When I’d finished, and tested and retested my work, with a mop and bucket, I stepped back and asked him, “What do you think?” I saw that fleeting you-are-my-heroine look flash across his face and I knew, I just knew that all my Blu-Tack colouring-in had been in preparation for that precise moment.

We hurriedly finished the house, desperate to make a quick get away before my parents’ and siblings’ arrival.

I may be mistress of fraud with a  crayon but I cannot lie through my teeth, even if my life depends on it.

We were close to leaving when my parents showed up. So close. We were almost at the back door, in the kitchen. Which meant that the subsequent conversation took part, in it’s entirety, in the kitchen. We enquired about their holiday and made our ‘we need to go ASAP’ excuses, and the whole time, the treacherous cat, stared at the crayoned hole in the linoleum. The same cat that I’d just watered for a week tried to give my game away!!

Years passed. My mum renewed her lino. I renewed my husband. And life trundled along.

My second husband eradicated my sock nonsense and bought himself a bumper tool kit. But the real icing on the cake was that he arrived in my life complete with a full blown cat allergy.

I aged and developed various ailments. The children kindly brought home and shared around all the bugs, nits and noroviruses that they could catch at school. The frequency of my fevers increased steadily, to every few months, rather than every couple of years.

And there had been a new development. With an even slighter rise in temperature, I found myself having restless nights and on waking that I’d turned upside down in my bed. Yup, suddenly I’d wake up in the morning and my face would be, well… facing my husband’s hairy feet.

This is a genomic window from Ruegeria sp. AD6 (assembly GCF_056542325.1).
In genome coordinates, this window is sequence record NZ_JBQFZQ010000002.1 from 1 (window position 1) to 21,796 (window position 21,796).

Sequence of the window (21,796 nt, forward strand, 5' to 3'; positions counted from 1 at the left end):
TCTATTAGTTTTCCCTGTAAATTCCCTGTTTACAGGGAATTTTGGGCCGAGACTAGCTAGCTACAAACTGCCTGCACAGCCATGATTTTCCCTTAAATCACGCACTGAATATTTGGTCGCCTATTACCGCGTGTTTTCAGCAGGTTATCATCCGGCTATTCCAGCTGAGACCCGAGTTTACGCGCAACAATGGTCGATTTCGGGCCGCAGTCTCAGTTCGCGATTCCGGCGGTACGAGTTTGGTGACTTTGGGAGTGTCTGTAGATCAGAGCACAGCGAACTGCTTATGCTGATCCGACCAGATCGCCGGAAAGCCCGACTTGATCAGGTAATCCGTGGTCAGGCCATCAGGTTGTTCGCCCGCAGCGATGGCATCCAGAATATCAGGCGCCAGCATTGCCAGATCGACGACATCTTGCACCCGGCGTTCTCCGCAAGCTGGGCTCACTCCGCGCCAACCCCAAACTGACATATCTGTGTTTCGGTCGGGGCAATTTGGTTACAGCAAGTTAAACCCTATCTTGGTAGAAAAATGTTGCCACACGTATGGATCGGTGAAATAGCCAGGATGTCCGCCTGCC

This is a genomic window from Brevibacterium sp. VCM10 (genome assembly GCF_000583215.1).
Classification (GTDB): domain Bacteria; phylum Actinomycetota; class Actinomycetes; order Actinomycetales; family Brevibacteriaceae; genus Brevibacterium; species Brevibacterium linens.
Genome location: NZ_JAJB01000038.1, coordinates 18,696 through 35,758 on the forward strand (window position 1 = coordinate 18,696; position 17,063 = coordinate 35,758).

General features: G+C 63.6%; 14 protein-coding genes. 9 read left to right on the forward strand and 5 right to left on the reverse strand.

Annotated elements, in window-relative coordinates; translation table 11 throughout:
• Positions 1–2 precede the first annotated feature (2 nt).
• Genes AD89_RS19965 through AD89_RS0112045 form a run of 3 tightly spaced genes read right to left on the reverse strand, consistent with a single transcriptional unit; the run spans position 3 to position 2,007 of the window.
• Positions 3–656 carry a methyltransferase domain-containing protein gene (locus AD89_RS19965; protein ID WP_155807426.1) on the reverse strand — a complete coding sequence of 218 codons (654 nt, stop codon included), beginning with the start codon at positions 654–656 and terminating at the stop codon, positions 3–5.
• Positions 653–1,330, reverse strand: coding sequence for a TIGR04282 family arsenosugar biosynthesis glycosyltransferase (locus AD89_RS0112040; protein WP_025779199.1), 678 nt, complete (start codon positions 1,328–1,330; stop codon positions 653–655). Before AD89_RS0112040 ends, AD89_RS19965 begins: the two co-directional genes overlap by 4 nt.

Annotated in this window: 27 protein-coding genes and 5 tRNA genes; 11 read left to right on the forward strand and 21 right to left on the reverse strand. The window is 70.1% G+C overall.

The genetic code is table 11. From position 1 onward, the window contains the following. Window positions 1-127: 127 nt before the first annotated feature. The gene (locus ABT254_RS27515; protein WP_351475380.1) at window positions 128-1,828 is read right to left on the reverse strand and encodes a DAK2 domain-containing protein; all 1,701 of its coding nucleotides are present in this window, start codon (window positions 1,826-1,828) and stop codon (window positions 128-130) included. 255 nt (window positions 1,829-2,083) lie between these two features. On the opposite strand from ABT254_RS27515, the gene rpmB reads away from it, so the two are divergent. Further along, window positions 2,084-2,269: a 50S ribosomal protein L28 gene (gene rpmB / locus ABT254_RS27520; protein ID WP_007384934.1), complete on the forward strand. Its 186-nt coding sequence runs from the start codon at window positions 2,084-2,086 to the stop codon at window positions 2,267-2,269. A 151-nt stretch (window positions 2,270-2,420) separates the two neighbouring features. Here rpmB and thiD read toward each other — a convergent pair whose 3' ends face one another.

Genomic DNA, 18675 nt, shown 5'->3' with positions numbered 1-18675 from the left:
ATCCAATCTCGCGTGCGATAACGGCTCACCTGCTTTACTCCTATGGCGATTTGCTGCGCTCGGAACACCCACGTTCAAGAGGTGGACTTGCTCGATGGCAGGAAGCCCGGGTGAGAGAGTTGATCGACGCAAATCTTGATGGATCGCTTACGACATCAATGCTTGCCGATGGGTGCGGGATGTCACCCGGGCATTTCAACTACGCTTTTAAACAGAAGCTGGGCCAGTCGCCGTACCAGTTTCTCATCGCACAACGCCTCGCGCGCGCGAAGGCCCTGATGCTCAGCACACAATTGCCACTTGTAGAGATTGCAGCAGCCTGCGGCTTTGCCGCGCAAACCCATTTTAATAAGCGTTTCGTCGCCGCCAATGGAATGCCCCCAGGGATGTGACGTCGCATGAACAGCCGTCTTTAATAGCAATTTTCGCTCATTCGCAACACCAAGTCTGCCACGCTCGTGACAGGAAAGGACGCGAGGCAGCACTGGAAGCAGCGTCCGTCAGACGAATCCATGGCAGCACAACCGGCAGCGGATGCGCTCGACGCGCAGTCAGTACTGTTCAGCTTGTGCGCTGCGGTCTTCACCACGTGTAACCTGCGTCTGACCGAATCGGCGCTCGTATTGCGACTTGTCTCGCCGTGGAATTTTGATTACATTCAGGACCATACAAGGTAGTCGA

On Sunday, our youngest child woke us up at 4am having grabbed an illness which ran pretty much like this: vomit, 40°C fever, bad headache, sore neck; which thus sent us into a tailspin, having already gone through one child fighting against meningitis. So we did the mega-alert, test-the-temperature-every-fifteen-minutes for any increase, thing. Actually, we were so anxious that we checked every five minutes. For two and a half hours. Then we started to notice a decrease, so we gave her some Nurofen and some water, and tried to sleep a little.

Her illness developed: sore throat, tissue boxes worth of snot, nose bleeds, a sore eye. The child, who normally puts the bounce in the word bounce, lolled around on the sofa.

Her fever stayed fairly steady for three days.

Three whole days.

For three days, she breathed her hot breath into my face as I stuck the thermometer in her ear and nursed her brow.

For three days, she passed me snot filled tissues and empty glasses so I could replenish her water.

For three days, I was filled with dread because at 38°C, I feel the need, somehow, to cuddle up to my husband’s feet. For three days, I despaired because at 38.5°C, I visualise hovering heads and exercising matchstick men.

What on earth would 40°C mean for me?

On the fourth night, one feverless child lay in her bed and slept soundly. Her mother, on the other hand, kept waking up, thinking that, at any moment, she would be violently sick. Then the feeling would subside, she’d lie back down and snooze again.

At around 4am she found herself sitting, bolt upright in bed, thrashing her arm wildly. Her stunned husband called out to her, “Are you having a nightmare again?”

“No.” She said matter-of-factly. “There’s a scarecrow.”

Because she could quite blatantly see a green grass (rather than brown straw) scarecrow, pogoing in the middle of her bed.

Now I know what happens at 40°C. I have an even better imagination.

 

 

 

 

 

 

 

 

A brief interlude


My recent crankiness, unreliableness and remoteness can all be put down to one cause:

Headaches.